August 19 — The Business Roundtable, a lobbying organization that represents many of the largest U.S. companies, releases a new Statement on the Purpose of a Corporation in which it declares that shareholders are no longer king. The statement, signed by 181 CEOs, insists that companies should benefit all their stakeholders — customers, employees, suppliers, and communities, as well as investors. The statement was long on broad strokes and short on specifics, though it “commits” signatory companies to investing in employees. “This starts with compensating them fairly and providing important benefits,” the statement reads. “It also includes supporting them through training and education that help develop new skills for a rapidly changing world.” Sounds like a good retention policy.

A voice-activated job application

September 24 — McDonald’s launches what it claims is the world’s first voice-initiated job application process with its McDonald’s Apply Thru, which works off Google Assistant and Amazon Alexa. The burger empire and its franchisees have nearly 2 million employees worldwide, and the app is initially available in nine countries. Applying for a job has become as simple as saying, “Alexa, help get me a job at McDonald’s.” Would you like fries with that?

Michelle Obama makes the case for diversity

September 27 — Michelle Obama, best-selling author, onetime first lady, and former campus recruiter, tells a Talent Connect 2019 audience of recruiters and HR specialists in Dallas: “You’re at the table for a reason. So, don’t waste your seat.” In a fireside conversation with LinkedIn CMO Shannon Brayton, Mrs. Obama explains why diversity is important. “Because you don’t know everything,” she says. “That’s the short answer.” She goes on to note that diversity is critical to getting the best answers and the best outcomes, a position buttressed by a mountain of research and evidence. She adds that companies have to have “diverse voices around the table” if they want diverse hiring.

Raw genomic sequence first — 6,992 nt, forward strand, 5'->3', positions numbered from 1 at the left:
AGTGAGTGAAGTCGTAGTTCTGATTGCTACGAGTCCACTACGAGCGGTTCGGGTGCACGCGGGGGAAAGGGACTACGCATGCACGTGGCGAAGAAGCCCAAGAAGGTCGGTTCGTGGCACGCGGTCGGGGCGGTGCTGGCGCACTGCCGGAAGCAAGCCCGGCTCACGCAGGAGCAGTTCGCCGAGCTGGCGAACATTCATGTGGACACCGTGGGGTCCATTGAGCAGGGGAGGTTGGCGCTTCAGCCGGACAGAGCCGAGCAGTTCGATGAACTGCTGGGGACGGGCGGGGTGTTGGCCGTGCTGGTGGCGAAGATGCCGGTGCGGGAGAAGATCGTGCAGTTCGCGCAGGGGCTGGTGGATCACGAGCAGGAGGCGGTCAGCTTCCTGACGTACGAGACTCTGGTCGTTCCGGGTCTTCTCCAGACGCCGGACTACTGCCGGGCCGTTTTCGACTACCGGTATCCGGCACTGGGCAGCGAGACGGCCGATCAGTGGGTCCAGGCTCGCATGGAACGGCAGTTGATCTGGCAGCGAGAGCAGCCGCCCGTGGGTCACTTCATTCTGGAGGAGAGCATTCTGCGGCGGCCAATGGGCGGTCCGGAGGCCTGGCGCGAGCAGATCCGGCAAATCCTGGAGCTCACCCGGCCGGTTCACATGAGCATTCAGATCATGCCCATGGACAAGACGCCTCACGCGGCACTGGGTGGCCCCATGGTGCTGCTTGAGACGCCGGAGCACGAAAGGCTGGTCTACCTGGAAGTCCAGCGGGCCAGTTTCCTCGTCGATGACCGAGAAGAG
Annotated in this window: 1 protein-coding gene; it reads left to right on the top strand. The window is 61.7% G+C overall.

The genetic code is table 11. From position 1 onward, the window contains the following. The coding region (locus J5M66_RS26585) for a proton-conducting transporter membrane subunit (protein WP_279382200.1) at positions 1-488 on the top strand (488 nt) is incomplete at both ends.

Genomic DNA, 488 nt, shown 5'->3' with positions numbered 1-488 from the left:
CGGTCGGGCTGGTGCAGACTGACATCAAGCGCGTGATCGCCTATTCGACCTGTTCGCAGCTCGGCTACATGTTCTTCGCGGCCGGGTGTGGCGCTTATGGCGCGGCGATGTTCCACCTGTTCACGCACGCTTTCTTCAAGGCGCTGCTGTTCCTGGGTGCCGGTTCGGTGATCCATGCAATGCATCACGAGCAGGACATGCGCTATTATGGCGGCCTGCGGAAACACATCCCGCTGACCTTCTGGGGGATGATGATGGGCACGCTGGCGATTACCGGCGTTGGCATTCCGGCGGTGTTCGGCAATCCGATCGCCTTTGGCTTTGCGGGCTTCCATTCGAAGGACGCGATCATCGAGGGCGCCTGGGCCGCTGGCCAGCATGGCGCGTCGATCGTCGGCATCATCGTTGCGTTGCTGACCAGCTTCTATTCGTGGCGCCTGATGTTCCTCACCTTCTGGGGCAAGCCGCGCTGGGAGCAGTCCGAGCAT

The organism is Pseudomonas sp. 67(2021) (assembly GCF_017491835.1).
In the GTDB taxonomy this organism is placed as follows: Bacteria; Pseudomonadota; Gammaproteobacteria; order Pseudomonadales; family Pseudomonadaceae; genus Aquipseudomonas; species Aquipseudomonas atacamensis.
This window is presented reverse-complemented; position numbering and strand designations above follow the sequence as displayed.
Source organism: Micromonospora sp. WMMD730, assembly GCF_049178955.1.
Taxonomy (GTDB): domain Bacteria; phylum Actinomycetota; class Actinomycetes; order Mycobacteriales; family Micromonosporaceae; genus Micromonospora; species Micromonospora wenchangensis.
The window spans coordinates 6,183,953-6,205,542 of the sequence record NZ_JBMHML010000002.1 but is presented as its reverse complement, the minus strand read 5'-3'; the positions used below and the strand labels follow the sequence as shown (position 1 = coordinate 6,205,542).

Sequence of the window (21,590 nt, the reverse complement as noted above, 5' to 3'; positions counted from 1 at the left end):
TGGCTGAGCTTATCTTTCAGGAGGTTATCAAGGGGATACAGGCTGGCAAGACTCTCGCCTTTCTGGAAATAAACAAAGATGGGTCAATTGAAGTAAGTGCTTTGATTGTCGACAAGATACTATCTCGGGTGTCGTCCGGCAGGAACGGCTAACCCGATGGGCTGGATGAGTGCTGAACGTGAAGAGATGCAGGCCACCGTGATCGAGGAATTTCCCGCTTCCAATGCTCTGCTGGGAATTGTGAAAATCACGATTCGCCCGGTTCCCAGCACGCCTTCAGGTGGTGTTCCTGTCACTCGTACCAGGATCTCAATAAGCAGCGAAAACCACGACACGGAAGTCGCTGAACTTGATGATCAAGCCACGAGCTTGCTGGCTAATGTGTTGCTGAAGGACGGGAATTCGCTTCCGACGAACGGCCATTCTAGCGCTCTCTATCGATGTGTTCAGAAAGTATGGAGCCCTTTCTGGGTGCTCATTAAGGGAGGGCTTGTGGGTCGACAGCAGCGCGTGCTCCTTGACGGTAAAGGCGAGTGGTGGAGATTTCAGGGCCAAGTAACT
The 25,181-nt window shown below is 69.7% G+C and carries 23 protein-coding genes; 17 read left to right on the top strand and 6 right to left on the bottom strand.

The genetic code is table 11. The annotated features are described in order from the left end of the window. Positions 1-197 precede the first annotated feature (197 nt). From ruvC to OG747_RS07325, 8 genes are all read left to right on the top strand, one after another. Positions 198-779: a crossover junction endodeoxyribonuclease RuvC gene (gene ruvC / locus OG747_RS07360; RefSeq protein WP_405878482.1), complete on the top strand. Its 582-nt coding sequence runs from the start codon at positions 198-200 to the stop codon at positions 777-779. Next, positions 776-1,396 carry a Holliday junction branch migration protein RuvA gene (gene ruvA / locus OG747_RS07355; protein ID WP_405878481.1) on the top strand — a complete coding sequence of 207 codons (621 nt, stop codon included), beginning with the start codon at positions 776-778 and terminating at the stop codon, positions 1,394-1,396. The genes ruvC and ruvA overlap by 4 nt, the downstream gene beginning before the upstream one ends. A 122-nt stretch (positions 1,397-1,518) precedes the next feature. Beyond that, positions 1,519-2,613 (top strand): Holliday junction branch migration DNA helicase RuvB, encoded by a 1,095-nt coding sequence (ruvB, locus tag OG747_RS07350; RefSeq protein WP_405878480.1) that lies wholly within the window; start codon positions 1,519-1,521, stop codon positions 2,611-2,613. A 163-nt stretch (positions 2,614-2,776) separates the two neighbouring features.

U.S. Supreme Court hears cases about LGBTQ+ rights in the workplace

October 8 — The U.S. Supreme Court hears oral arguments in two cases centered on the question of whether Title VII of the Civil Rights Act protects gay, lesbian, bisexual, and transgender employees across the nation from job discrimination. Title VII banned discrimination based on race, religion, national origin, and sex, and the court will decide whether “sex” extends to sexual orientation and transgender status. Regardless of how the court decides, many companies have already decided that true diversity and inclusion entails embracing current and prospective LGBTQ+ employees.

Best job post of 2019?

December 12 — The Royal Household in London posts a job on LinkedIn for the Head of Digital Engagement. Queen Elizabeth II, Britain’s longest-reigning monarch, is looking for a social media guru to find “new ways to maintain The Queen’s presence in the public eye and on the world stage.” (Netflix’s “The Crown” apparently isn’t enough.) The posted compensation is £45,000 to £50,000 (US$60,000 to US$67,000) and benefits include 33 days of annual leave, access to training and development, and free lunch. Afternoon tea and scones, one presumes, are negotiable.

As you close the books on what we hope was a successful 2019, we wish you a year full of personal (but not personnel) milestones in 2020.

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* Photo from TNG